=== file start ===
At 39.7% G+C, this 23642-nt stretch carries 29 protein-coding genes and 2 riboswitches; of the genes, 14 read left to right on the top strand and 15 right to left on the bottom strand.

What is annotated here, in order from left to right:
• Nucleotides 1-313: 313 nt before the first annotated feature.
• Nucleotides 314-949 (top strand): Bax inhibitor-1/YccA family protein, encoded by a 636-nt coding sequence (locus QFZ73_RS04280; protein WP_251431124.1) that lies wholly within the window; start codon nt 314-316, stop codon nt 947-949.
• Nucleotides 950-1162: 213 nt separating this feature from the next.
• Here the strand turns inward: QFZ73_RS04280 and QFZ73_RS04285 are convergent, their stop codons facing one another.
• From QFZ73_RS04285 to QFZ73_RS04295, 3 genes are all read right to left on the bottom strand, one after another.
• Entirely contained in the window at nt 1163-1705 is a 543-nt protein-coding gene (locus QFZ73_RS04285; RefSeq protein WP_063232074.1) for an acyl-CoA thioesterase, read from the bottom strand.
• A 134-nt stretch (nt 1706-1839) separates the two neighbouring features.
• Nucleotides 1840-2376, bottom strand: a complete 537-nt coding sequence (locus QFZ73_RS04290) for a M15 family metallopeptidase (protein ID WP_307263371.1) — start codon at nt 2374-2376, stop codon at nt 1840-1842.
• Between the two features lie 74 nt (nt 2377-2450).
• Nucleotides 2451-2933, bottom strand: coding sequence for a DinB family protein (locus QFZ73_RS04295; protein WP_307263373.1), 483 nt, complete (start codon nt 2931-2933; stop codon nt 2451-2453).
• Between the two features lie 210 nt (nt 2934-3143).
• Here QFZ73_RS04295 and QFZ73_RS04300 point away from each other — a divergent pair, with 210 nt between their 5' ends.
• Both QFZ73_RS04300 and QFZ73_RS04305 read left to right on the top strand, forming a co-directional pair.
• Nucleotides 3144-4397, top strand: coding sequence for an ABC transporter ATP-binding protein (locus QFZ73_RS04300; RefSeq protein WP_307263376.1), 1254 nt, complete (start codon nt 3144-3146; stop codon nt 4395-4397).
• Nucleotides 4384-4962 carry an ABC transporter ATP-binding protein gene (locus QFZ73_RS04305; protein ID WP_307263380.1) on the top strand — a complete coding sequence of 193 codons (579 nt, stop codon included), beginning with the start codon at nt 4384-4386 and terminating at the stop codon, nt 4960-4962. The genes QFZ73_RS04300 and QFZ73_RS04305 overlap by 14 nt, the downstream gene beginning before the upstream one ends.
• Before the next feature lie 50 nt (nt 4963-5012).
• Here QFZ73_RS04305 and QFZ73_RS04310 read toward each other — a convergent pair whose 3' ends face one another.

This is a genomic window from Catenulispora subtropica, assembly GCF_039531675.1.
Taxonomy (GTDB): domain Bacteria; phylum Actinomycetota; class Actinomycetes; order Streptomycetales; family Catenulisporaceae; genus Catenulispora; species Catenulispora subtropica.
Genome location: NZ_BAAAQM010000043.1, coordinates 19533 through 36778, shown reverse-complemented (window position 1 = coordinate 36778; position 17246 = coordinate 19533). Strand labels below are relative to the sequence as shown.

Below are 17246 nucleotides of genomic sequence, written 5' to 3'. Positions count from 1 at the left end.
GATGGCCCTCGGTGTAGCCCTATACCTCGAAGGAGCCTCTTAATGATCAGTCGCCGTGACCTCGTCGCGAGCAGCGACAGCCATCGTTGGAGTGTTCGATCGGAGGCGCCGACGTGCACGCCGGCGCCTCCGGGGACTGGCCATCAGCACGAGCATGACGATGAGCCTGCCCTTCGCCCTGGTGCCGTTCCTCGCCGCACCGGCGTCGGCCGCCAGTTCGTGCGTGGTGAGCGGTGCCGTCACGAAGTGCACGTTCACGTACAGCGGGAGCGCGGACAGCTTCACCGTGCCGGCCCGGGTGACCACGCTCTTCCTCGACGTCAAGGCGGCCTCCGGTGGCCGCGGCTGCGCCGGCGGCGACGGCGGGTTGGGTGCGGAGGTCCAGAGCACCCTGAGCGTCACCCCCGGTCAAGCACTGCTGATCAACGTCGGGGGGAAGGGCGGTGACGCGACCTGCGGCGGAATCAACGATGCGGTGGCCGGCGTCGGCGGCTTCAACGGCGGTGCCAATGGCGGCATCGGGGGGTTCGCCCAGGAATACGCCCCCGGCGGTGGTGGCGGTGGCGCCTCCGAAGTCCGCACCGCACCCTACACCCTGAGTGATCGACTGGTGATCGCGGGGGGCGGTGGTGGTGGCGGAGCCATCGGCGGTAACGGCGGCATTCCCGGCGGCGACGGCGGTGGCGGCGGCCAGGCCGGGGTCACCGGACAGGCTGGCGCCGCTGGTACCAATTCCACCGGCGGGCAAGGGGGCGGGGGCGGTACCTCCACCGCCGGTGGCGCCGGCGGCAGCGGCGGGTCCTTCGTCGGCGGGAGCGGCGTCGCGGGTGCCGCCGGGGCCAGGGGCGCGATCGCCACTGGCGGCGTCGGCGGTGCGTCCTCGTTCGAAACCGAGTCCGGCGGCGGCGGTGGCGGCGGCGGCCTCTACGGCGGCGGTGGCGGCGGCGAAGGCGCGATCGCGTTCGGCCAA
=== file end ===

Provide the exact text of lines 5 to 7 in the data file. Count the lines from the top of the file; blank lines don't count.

• Nucleotides 950-1162: 213 nt separating this feature from the next.
• Here the strand turns inward: QFZ73_RS04280 and QFZ73_RS04285 are convergent, their stop codons facing one another.
• From QFZ73_RS04285 to QFZ73_RS04295, 3 genes are all read right to left on the bottom strand, one after another.